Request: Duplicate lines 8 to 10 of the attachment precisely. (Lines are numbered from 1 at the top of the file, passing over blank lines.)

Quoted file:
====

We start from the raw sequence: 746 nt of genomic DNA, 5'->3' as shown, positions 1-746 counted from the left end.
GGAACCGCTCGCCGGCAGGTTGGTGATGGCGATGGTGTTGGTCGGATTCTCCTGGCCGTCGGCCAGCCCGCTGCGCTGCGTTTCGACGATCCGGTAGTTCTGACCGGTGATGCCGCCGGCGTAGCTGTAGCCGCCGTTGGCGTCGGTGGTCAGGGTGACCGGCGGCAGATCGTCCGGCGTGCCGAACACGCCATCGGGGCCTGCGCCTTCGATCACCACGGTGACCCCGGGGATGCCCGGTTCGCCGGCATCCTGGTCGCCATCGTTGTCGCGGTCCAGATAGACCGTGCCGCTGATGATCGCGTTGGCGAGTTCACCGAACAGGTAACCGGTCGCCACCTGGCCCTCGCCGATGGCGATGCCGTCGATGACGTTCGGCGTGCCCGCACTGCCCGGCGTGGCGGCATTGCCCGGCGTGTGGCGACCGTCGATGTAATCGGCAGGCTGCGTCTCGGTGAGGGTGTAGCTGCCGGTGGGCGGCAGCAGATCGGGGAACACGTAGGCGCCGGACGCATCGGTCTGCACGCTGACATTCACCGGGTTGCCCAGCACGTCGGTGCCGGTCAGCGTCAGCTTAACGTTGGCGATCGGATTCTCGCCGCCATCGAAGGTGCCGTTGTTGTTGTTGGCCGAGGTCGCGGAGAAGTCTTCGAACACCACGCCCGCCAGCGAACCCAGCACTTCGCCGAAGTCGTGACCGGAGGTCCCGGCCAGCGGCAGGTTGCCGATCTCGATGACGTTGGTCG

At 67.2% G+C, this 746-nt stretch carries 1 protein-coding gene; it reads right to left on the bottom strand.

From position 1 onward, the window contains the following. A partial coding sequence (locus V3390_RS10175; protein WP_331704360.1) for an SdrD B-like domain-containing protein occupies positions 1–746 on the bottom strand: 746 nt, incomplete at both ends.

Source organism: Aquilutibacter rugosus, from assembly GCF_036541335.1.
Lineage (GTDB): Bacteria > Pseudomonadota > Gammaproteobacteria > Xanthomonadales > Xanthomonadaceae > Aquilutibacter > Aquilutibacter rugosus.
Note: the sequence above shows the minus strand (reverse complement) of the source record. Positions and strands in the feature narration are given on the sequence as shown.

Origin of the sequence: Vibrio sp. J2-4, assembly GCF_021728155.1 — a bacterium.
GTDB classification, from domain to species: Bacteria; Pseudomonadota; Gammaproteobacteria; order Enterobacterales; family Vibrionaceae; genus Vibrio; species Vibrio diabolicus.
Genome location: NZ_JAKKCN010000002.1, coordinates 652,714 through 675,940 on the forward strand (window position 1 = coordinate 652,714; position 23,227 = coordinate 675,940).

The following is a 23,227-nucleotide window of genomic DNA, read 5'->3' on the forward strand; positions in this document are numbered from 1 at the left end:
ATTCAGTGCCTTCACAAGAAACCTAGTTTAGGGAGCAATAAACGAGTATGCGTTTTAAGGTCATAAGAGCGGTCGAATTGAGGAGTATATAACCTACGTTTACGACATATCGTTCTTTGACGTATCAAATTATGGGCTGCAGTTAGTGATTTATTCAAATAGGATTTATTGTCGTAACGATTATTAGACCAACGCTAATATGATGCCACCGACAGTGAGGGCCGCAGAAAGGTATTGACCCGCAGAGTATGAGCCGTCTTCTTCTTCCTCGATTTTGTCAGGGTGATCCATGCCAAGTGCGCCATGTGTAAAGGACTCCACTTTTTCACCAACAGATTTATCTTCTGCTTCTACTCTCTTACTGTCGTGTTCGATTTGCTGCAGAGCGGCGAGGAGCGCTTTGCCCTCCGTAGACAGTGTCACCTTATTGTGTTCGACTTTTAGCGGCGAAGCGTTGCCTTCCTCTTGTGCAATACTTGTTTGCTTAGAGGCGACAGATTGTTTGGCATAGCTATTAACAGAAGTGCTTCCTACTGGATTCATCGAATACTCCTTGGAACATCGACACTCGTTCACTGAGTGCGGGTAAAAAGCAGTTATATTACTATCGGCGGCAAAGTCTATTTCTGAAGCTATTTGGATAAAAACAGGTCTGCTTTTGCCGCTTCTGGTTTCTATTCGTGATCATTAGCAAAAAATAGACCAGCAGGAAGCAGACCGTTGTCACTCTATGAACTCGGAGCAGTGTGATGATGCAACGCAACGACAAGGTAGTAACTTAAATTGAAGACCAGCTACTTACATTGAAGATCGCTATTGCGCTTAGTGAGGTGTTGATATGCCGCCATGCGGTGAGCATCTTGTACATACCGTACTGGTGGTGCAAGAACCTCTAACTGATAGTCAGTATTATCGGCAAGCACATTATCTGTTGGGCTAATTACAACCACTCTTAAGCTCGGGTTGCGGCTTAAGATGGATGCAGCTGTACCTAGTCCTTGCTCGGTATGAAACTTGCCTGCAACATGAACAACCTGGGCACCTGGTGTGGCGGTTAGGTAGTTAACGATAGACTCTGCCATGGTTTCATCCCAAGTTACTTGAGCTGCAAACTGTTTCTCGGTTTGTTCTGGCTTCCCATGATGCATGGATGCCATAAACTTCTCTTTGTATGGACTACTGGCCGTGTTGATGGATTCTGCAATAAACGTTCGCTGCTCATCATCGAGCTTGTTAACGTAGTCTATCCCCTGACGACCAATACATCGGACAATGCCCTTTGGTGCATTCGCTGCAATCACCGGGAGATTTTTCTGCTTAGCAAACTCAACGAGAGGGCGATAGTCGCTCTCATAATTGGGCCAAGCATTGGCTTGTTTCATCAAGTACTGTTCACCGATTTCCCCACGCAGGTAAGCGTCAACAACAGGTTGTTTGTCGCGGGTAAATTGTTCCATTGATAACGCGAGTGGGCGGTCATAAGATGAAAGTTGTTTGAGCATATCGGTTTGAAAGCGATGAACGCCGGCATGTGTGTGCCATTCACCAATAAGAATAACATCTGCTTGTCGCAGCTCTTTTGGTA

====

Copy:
Origin of the sequence: Vibrio sp. J2-4, assembly GCF_021728155.1 — a bacterium.
GTDB classification, from domain to species: Bacteria; Pseudomonadota; Gammaproteobacteria; order Enterobacterales; family Vibrionaceae; genus Vibrio; species Vibrio diabolicus.
Genome location: NZ_JAKKCN010000002.1, coordinates 652,714 through 675,940 on the forward strand (window position 1 = coordinate 652,714; position 23,227 = coordinate 675,940).